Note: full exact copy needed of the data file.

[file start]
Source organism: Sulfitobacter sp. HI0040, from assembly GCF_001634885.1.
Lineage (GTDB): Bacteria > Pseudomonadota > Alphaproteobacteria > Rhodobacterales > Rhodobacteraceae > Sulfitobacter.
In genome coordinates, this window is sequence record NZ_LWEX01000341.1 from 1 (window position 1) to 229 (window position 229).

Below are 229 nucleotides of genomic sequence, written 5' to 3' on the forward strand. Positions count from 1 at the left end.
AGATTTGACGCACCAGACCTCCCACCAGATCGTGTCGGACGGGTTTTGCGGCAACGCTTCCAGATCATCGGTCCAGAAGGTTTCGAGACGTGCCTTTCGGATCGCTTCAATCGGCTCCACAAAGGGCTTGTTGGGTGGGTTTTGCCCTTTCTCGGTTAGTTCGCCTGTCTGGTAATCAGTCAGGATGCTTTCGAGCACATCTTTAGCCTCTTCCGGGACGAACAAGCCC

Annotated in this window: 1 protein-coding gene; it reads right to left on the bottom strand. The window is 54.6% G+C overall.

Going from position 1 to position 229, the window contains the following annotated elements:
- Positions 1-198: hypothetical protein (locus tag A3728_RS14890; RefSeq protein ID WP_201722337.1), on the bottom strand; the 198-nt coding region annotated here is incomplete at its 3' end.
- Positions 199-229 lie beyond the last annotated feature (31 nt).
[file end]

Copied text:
Source organism: Sulfitobacter sp. HI0040, from assembly GCF_001634885.1.
Lineage (GTDB): Bacteria > Pseudomonadota > Alphaproteobacteria > Rhodobacterales > Rhodobacteraceae > Sulfitobacter.
In genome coordinates, this window is sequence record NZ_LWEX01000341.1 from 1 (window position 1) to 229 (window position 229).

Below are 229 nucleotides of genomic sequence, written 5' to 3' on the forward strand. Positions count from 1 at the left end.
AGATTTGACGCACCAGACCTCCCACCAGATCGTGTCGGACGGGTTTTGCGGCAACGCTTCCAGATCATCGGTCCAGAAGGTTTCGAGACGTGCCTTTCGGATCGCTTCAATCGGCTCCACAAAGGGCTTGTTGGGTGGGTTTTGCCCTTTCTCGGTTAGTTCGCCTGTCTGGTAATCAGTCAGGATGCTTTCGAGCACATCTTTAGCCTCTTCCGGGACGAACAAGCCC

Annotated in this window: 1 protein-coding gene; it reads right to left on the bottom strand. The window is 54.6% G+C overall.

Going from position 1 to position 229, the window contains the following annotated elements:
- Positions 1-198: hypothetical protein (locus tag A3728_RS14890; RefSeq protein ID WP_201722337.1), on the bottom strand; the 198-nt coding region annotated here is incomplete at its 3' end.
- Positions 199-229 lie beyond the last annotated feature (31 nt).